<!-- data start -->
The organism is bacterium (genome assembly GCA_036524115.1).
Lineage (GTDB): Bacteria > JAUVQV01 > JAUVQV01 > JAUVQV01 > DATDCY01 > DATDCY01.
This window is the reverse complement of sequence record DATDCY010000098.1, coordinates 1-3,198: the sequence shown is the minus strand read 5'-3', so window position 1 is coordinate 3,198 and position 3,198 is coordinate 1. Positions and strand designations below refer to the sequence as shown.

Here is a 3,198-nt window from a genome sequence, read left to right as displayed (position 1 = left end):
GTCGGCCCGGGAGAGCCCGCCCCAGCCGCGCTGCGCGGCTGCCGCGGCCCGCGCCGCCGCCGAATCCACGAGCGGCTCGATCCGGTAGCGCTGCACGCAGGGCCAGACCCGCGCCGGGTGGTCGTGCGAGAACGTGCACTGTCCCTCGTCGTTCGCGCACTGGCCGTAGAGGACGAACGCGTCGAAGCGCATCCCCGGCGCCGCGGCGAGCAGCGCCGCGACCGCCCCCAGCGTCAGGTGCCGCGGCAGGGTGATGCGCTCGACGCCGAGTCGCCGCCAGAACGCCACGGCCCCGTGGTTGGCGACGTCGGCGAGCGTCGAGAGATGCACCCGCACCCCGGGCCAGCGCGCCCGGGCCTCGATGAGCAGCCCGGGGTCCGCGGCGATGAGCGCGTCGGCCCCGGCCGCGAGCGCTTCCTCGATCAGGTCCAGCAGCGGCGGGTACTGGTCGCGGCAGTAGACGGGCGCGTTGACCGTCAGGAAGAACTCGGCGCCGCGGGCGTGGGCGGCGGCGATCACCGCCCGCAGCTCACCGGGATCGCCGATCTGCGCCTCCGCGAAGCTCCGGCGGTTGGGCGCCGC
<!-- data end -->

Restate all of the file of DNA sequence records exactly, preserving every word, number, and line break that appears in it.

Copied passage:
The organism is bacterium (genome assembly GCA_036524115.1).
Lineage (GTDB): Bacteria > JAUVQV01 > JAUVQV01 > JAUVQV01 > DATDCY01 > DATDCY01.
This window is the reverse complement of sequence record DATDCY010000098.1, coordinates 1-3,198: the sequence shown is the minus strand read 5'-3', so window position 1 is coordinate 3,198 and position 3,198 is coordinate 1. Positions and strand designations below refer to the sequence as shown.

Here is a 3,198-nt window from a genome sequence, read left to right as displayed (position 1 = left end):
GTCGGCCCGGGAGAGCCCGCCCCAGCCGCGCTGCGCGGCTGCCGCGGCCCGCGCCGCCGCCGAATCCACGAGCGGCTCGATCCGGTAGCGCTGCACGCAGGGCCAGACCCGCGCCGGGTGGTCGTGCGAGAACGTGCACTGTCCCTCGTCGTTCGCGCACTGGCCGTAGAGGACGAACGCGTCGAAGCGCATCCCCGGCGCCGCGGCGAGCAGCGCCGCGACCGCCCCCAGCGTCAGGTGCCGCGGCAGGGTGATGCGCTCGACGCCGAGTCGCCGCCAGAACGCCACGGCCCCGTGGTTGGCGACGTCGGCGAGCGTCGAGAGATGCACCCGCACCCCGGGCCAGCGCGCCCGGGCCTCGATGAGCAGCCCGGGGTCCGCGGCGATGAGCGCGTCGGCCCCGGCCGCGAGCGCTTCCTCGATCAGGTCCAGCAGCGGCGGGTACTGGTCGCGGCAGTAGACGGGCGCGTTGACCGTCAGGAAGAACTCGGCGCCGCGGGCGTGGGCGGCGGCGATCACCGCCCGCAGCTCACCGGGATCGCCGATCTGCGCCTCCGCGAAGCTCCGGCGGTTGGGCGCCGC